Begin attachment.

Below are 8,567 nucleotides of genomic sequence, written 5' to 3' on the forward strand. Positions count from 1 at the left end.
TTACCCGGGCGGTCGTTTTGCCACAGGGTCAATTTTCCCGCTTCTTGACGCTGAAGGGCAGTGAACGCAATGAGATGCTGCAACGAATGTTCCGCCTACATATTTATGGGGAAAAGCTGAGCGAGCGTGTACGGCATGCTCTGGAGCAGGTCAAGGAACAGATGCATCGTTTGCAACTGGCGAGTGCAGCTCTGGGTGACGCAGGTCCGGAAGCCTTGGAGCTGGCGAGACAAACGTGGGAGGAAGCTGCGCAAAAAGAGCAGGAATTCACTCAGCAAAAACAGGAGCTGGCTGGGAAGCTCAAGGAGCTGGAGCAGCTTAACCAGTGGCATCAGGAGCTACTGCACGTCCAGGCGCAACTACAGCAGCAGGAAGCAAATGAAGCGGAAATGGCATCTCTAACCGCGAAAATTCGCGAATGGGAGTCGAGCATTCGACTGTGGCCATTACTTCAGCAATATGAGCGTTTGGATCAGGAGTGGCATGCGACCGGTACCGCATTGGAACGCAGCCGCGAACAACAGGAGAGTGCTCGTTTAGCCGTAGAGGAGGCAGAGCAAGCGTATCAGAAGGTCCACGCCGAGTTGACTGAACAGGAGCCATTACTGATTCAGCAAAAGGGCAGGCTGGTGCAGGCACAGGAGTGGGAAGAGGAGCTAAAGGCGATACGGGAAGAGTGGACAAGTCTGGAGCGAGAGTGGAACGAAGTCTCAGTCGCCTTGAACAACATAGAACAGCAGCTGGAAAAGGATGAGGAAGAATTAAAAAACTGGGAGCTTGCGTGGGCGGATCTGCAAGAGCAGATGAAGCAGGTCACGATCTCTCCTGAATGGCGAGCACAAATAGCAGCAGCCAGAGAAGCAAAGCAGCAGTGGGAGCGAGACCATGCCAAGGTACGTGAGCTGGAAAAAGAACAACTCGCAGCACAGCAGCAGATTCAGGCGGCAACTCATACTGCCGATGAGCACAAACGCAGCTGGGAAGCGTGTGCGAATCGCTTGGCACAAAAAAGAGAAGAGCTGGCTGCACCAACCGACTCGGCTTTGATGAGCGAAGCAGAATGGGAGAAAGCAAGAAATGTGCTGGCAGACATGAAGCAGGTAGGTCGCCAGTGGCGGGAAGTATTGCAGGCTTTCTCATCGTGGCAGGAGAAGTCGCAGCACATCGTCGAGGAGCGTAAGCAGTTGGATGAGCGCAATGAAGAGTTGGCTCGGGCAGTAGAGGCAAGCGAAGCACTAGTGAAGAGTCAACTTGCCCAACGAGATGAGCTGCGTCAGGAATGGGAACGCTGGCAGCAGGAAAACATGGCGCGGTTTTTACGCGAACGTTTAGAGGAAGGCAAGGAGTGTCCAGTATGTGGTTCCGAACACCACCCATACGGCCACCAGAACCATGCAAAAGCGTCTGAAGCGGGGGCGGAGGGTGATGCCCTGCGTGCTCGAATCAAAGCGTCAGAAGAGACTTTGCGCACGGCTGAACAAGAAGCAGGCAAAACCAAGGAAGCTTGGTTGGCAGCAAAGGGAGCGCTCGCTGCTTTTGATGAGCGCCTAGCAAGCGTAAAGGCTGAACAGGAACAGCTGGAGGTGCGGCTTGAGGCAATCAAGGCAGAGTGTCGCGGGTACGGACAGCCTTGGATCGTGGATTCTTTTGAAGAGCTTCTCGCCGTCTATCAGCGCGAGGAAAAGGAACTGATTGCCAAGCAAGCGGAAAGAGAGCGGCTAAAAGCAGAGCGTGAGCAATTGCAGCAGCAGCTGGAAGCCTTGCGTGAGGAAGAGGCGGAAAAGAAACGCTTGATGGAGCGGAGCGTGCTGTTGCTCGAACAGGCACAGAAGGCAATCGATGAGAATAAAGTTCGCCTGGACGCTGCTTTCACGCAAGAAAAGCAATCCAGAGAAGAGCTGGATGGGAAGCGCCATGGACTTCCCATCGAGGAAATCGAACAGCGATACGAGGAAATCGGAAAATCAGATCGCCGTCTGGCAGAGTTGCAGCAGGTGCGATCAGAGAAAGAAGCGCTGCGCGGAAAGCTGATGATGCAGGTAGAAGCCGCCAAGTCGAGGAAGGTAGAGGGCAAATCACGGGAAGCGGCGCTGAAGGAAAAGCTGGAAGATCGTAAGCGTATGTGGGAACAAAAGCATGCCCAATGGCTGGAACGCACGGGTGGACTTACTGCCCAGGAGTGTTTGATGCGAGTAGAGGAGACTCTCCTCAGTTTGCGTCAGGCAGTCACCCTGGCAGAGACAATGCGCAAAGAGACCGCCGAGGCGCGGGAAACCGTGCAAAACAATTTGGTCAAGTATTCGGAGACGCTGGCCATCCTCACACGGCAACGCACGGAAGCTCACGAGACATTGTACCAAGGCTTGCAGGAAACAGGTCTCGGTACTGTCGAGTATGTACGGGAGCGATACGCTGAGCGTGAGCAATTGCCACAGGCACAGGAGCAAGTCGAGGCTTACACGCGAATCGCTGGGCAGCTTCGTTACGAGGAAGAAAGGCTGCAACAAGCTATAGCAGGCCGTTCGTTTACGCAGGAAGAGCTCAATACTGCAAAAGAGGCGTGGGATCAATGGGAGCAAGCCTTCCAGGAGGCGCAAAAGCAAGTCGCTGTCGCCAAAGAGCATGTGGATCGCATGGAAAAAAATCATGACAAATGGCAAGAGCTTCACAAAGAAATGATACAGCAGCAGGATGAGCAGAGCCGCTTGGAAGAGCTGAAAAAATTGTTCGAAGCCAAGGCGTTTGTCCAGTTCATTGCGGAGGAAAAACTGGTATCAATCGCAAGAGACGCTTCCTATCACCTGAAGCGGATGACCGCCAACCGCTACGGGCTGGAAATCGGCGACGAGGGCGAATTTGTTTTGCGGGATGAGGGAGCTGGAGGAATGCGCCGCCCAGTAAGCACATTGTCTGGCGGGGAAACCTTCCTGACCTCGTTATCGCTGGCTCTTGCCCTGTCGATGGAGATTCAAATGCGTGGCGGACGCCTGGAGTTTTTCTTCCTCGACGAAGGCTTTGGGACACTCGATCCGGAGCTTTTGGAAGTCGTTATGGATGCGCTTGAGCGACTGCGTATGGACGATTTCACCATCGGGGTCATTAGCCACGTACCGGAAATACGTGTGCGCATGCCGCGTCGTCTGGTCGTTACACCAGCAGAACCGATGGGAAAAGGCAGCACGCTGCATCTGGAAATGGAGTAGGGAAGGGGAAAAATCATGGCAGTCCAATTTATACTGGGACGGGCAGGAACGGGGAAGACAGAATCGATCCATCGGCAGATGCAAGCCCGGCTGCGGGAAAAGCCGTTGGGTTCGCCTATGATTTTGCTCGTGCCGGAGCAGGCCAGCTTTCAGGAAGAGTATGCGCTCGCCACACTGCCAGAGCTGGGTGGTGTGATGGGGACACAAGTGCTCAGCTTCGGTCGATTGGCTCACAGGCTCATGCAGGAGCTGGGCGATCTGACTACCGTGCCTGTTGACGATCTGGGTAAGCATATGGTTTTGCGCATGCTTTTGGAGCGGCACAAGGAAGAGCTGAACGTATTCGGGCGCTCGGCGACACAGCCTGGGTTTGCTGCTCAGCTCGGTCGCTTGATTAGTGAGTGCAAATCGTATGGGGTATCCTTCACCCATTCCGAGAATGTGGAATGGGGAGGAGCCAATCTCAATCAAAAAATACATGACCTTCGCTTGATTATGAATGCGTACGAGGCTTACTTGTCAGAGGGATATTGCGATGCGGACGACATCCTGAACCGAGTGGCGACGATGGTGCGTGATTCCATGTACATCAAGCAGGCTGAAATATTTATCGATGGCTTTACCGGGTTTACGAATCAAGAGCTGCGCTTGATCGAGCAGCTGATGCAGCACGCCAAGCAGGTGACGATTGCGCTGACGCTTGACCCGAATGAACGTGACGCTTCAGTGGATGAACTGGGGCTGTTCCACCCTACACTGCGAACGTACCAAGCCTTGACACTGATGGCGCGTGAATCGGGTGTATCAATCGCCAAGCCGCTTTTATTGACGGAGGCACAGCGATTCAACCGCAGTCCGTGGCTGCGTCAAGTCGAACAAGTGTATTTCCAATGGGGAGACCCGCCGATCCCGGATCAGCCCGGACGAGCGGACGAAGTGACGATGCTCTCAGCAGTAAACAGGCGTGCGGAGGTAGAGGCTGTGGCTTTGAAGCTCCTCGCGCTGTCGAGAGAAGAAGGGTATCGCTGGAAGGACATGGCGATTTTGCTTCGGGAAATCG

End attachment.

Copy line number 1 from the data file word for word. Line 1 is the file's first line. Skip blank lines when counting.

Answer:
Below are 8,567 nucleotides of genomic sequence, written 5' to 3' on the forward strand. Positions count from 1 at the left end.